Intel`s Xeon 5500 Greens Servers and Conquers Virtual Worlds

By Frank Ohlhorst  |  Print this article Print

The latest server-class processor from Intel touts power-saving features and increased virtualization performance, and is sure to fuel the debate around virtual desktops.

With the launch of Intel’s new Xeon 5500 processors, it’s obvious that data centers will turn to the latest CPU to consolidate servers and embrace virtualization in the data center. But, what isn’t so obvious is what the Xeon 5500 means to the traditional desktop infrastructure.

A Xeon 5500 based server has the potential to double or triple the number of hosted virtual desktop PCs, fueling the adoption of zero-client systems, while saving energy. That could be just the kick in the pants that the hosted/virtual desktop market needs.

Intel’s ability to spark increased interest in the virtual desktop arena comes from some impressive performance and energy savings, as demonstrated by Intel during some public tests. Intel demonstrated power savings by migrating a pair of older "Woodcrest" servers, (each consuming 7 amps or 800 watts while running at full capacity) to virtualized sessions on a single Xeon 5500 server, power consumption dropped to 2.5 amps and less than 260 watts all without a loss in performance. A drop from 14 amps to 2.5 amps is should be big news in the data center. 

Combine those savings with the low power usage of zero-client PC devices and the power savings can add up very quickly across the enterprise. Power savings is only part of the story. Intel was able to show a performance gain of 160 percent over the older Xeon 5400 in the basic VMware benchmark.

While those power savings and performance improvements are sure to fuel server consolidation, solution providers will also need to look to the future, where Xeon 5500-based servers can become the cornerstone of a zero-client infrastructure.

The Intel Xeon processor 5500 series, originally code named Nehalem-EP will ranges in price from $188 to $1,600 in quantities of 1,000. The company is also introducing two processors specifically designed for the communications market, such as blades and rack-mounted systems. Those two Xeons, the L5518 and the L5508, will run at 2.13 GHz and 2.00 GHz, respectively, consuming just 60 and 38 watts, making those CPUs ideal for entry-level blade based virtualized systems.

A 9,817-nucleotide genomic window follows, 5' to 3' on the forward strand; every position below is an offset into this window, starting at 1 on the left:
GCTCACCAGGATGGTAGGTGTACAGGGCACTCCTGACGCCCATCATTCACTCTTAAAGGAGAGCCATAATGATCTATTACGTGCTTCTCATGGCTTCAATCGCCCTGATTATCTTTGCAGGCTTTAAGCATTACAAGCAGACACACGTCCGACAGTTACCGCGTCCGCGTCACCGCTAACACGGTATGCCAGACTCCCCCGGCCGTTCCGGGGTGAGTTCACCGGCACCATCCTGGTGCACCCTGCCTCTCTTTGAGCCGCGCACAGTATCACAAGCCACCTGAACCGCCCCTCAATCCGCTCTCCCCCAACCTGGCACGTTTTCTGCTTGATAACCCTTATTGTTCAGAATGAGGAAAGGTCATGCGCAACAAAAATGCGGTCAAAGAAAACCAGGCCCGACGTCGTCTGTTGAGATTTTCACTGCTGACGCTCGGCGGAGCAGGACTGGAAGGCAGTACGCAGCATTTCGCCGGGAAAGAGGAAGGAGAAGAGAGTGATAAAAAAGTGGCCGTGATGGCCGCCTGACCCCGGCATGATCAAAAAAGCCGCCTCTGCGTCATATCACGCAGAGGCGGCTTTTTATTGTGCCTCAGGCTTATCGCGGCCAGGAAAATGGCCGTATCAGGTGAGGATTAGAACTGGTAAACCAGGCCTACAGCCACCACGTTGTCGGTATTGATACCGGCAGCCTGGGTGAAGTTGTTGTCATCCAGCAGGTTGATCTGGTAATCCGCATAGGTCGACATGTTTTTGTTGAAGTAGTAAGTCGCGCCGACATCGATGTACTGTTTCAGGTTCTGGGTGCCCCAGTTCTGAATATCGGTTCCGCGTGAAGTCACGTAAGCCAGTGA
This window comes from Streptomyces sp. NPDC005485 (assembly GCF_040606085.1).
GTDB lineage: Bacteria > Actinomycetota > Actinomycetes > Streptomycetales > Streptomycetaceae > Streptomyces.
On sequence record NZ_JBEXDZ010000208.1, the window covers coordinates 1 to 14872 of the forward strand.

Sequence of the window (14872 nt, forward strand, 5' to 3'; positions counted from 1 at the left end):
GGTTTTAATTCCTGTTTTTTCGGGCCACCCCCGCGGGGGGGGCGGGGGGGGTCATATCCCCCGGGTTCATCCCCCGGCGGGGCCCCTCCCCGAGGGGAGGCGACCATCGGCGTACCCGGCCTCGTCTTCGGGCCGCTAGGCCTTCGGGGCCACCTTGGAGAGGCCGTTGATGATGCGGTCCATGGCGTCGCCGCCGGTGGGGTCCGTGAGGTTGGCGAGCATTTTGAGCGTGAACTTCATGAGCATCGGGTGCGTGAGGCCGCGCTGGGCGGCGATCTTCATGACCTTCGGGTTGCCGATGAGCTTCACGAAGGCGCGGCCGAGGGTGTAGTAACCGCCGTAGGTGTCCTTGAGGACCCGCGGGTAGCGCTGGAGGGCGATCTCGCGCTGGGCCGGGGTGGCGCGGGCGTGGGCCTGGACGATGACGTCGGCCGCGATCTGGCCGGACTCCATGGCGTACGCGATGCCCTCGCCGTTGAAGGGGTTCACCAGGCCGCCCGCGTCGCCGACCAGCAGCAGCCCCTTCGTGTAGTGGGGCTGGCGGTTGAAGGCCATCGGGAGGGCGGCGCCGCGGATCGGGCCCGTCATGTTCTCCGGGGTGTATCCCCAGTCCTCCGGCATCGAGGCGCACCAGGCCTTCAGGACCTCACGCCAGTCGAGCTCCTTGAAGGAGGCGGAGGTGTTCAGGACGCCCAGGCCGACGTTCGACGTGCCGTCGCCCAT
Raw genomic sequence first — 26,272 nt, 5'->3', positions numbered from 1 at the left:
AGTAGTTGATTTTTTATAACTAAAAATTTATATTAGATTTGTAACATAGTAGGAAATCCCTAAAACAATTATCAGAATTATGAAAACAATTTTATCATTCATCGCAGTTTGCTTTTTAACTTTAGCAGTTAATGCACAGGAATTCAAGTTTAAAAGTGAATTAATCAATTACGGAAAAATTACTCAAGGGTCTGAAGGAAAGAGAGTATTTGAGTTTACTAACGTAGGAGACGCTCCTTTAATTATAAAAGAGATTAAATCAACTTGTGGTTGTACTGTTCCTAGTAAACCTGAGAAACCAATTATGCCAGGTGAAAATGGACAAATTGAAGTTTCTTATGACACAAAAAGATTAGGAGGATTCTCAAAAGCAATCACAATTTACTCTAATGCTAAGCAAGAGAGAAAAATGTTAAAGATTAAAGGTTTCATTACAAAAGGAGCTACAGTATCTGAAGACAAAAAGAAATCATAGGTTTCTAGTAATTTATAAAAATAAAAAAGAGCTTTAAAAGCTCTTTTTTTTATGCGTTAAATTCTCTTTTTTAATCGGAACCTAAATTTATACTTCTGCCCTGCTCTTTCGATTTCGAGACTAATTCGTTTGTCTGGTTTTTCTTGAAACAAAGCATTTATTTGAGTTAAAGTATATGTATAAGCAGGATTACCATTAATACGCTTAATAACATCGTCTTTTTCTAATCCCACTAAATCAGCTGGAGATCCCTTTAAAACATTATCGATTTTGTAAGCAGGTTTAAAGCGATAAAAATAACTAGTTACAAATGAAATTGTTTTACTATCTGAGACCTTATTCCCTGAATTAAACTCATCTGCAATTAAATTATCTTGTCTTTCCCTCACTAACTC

>> CLICK HERE for a closer look at zero-client technologies

Frank Ohlhorst Frank J. Ohlhorst is the Executive Technology Editor for eWeek Channel Insider and brings with him over 20 years of experience in the Information Technology field.He began his career as a network administrator and applications program in the private sector for two years before joining a computer consulting firm as a programmer analyst. In 1988 Frank founded a computer consulting company, which specialized in network design, implementation, and support, along with custom accounting applications developed in a variety of programming languages.In 1991, Frank took a position with the United States Department of Energy as a Network Manager for multiple DOE Area Offices with locations at Brookhaven National Laboratory (BNL), Princeton Plasma Physics Laboratory (PPL), Argonne National Laboratory (ANL), FermiLAB and the Ames Area Office (AMESAO). Frank's duties included managing the site networks, associated staff and the inter-network links between the area offices. He also served at the Computer Security Officer (CSO) for multiple DOE sites. Frank joined CMP Technology's Channel group in 1999 as a Technical Editor assigned to the CRN Test Center, within a year, Frank became the Senior Technical Editor, and was responsible for designing product testing methodologies, assigning product reviews, roundups and bakeoffs to the CRN Test Center staff.In 2003, Frank was named Technology Editor of CRN. In that capacity, he ensured that CRN maintained a clearer focus on technology and increased the integration of the Test Center's review content into both CRN's print and web properties. He also contributed to Netseminar's, hosted sessions at CMP's Xchange Channel trade shows and helped to develop new methods of content delivery, Such as CRN-TV.In September of 2004, Frank became the Director of the CRN Test Center and was charged with increasing the Test Center's contributions to CMP's Channel Web online presence and CMP's latest monthly publication, Digital Connect, a magazine geared towards the home integrator. He also continued to contribute to CMP's Netseminar series, Xchange events, industry conferences and CRN-TV.In January of 2007, CMP Launched CRNtech, a monthly publication focused on technology for the channel, with a mailed audience of 70,000 qualified readers. Frank was instrumental in the development and design of CRNTech and was the editorial director of the publication as well as its primary contributor. He also maintained the edit calendar, and hosted quarterly CRNTech Live events.In June 2007, Frank was named Senior Technology Analyst and became responsible for the technical focus and edit calendars of all the Channel Group's publications, including CRN, CRNTech, and VARBusiness, along with the Channel Group's specialized publications Solutions Inc., Government VAR, TechBuilder and various custom publications. Frank joined Ziff Davis Enterprise in September of 2007 and focuses on creating editorial content geared towards the purveyors of Information Technology products and services. Frank writes comparative reviews, channel analysis pieces and participates in many of Ziff Davis Enterprise's tradeshows and webinars. He has received several awards for his writing and editing, including back to back best review of the year awards, and a president's award for CRN-TV. Frank speaks at many industry conferences, is a contributor to several IT Books, holds several records for online hits and has several industry certifications, including Novell's CNE, Microsoft's MCP.Frank can be reached at frank.ohlhorst@ziffdavisenterprise.com